"Slow Start" in TCP
By adding end-to-end flow control, "slow start" overcomes the shortcoming of "sliding window" protocol. "slow start" is a kind of "sliding window", the difference between "sliding window" and "slow start" is that "slow start" allows various window size while "sliding window" has fixed window size.
"slow start" increases total throughput by keeping networks busy as in "sliding window" and also it solves end-to-end flow control by allowing the receiver to restrict transmission until it has sufficient buffer space to accommodate more data. Whenever the receiver sends ACK, the available buffer space is attached to the ACK (which is known as 'window advertisement'), so that the sender can decide its window size.
In TCP, the window size is defined as the minimum value between cwnd (congestion window size) and window advertisement. At any time, the window size cannot be greater than maximum cwnd which is fixed.
Not only when the sender starts to transmit at the first time, but also after collision and after idle periods between the sender and the receiver, TCP transmits its data in "slow start" fashion.
2. How this protocol works..
1) Normal operation
||The basic idea behind "slow start" is to send packets as much as the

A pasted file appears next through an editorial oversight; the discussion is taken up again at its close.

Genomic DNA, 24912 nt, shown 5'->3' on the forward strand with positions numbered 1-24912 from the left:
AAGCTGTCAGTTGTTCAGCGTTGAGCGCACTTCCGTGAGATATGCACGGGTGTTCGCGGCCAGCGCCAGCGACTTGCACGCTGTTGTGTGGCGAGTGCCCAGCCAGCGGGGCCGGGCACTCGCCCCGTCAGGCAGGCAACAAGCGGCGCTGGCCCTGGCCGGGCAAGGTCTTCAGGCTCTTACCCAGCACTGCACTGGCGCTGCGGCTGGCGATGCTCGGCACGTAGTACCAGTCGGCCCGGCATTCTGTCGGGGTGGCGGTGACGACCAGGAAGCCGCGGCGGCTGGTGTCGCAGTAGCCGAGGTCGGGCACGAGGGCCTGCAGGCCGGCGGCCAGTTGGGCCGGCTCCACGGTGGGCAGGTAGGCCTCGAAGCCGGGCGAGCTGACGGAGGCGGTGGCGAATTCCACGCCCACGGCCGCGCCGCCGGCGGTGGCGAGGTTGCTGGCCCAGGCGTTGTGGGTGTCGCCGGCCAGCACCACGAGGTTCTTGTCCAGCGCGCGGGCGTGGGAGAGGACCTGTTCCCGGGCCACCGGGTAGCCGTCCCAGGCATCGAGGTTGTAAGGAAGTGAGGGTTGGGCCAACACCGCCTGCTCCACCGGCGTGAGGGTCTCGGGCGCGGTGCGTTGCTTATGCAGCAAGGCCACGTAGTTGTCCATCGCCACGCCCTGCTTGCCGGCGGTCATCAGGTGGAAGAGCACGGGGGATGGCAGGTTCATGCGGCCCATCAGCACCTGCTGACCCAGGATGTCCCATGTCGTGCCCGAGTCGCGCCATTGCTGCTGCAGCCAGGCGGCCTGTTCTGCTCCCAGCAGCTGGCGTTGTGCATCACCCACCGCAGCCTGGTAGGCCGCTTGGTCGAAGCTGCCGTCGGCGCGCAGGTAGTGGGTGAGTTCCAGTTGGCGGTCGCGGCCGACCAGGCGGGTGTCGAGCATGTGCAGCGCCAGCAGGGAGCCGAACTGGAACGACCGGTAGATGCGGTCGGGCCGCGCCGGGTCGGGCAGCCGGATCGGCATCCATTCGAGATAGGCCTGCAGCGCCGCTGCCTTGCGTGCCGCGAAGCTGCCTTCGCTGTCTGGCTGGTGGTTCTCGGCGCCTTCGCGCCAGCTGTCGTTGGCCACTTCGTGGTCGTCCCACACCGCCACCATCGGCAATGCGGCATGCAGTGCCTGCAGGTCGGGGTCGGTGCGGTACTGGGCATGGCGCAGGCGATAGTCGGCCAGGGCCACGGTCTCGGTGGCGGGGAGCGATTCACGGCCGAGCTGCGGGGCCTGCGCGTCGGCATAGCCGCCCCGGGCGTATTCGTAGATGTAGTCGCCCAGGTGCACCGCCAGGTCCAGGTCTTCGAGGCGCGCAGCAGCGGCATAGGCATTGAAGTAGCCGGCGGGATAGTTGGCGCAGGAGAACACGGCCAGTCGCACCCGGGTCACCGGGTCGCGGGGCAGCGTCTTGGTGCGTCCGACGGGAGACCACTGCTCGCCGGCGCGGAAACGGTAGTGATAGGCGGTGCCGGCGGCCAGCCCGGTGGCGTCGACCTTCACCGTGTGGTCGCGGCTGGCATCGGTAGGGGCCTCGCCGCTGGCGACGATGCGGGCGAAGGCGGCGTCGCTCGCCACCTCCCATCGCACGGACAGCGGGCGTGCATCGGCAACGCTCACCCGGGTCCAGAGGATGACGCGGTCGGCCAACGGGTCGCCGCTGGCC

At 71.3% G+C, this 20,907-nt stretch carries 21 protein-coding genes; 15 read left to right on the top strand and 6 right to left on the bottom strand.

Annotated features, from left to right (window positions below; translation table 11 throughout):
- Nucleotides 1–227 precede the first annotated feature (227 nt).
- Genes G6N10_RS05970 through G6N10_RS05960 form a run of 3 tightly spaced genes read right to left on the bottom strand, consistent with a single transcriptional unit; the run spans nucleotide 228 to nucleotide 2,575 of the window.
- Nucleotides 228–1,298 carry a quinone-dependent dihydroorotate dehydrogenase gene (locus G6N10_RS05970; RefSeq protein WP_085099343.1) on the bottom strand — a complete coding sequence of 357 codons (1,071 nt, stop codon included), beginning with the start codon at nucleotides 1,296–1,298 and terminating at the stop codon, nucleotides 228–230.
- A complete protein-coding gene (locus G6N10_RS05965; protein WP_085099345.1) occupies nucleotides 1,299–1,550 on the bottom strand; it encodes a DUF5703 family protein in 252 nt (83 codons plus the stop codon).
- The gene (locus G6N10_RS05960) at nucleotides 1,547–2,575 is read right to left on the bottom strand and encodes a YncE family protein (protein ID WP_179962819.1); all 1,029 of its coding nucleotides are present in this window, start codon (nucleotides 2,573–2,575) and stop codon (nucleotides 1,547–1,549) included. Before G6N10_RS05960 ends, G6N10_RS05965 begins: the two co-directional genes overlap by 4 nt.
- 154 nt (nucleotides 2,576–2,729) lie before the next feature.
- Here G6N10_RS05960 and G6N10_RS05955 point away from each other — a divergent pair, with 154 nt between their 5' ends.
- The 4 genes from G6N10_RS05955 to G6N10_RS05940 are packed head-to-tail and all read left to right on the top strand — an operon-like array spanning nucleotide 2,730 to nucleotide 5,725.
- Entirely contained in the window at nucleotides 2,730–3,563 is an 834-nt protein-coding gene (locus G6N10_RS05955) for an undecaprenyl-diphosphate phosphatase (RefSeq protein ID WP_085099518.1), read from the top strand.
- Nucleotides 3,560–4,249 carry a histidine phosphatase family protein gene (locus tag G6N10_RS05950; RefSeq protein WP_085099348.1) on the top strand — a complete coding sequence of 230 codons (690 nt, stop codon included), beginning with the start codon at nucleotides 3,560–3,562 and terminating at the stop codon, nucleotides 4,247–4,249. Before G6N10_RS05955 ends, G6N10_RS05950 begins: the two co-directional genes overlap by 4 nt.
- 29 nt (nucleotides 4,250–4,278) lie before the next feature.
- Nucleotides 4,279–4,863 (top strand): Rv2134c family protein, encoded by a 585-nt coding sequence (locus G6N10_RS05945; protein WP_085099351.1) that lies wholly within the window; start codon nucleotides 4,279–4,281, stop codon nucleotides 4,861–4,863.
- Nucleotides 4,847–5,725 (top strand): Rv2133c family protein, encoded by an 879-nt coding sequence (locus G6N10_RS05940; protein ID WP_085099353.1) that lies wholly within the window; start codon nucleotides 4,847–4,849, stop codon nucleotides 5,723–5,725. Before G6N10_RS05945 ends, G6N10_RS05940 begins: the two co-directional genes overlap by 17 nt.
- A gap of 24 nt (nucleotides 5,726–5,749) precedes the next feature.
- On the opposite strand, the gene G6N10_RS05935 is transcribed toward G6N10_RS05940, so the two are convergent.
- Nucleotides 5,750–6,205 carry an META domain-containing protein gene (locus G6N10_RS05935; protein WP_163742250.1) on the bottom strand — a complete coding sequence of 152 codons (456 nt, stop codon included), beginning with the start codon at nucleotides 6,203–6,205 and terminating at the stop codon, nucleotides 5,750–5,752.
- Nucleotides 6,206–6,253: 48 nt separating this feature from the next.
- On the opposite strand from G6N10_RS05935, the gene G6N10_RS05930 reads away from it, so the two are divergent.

network can accept. It starts to transmit 1 packet and if the that packet
is transmitted successfuly and receives an ACK, it increases its window
size to 2, and after receiving 2 ACKs it increases its window size to 4,
and then 8, and so on.. "slow start" increases its window size exponentially.
||If there is packet loss, "slow start" only sends that lost packet.
This mechanism is known as "Selective Repeat".
To do that the receiver keeps a record of correctly received packet numbers and ack the last successful packet number to the sender.
3. How it is shown in nam (network animator)..
"sliding-window" protocol can be shown as follows in nam.
||When the sender starts to transmit its data for the first time, it sends only 1 packet.|
||The Receiver sends 1 ACK to the sender.|
|After the sender receives the ACK, it increases its window size to 2 and sends 2 packets to the receiver.|
|The Receiver sends 2 ACKs to the sender.|
|After the sender receives the 2 ACKs, it increases its window size
to 4 and sends 4 packets to the receiver.
If the sender receives another 4 ACKs correctly, it will increase its window size to 8. In this way, "slow start" increase its window size exponentially.
If the network bandwidth is always fixed for
the traffic, "sliding window" could have better performance than that of
"slow start's" if "sliding window" is well adjusted. But, in the Internet
environment where the traffic amount is not fixed, "slow start" could have
better performance than that of "sliding window".
The detail comparison about this will be discussed with an example here.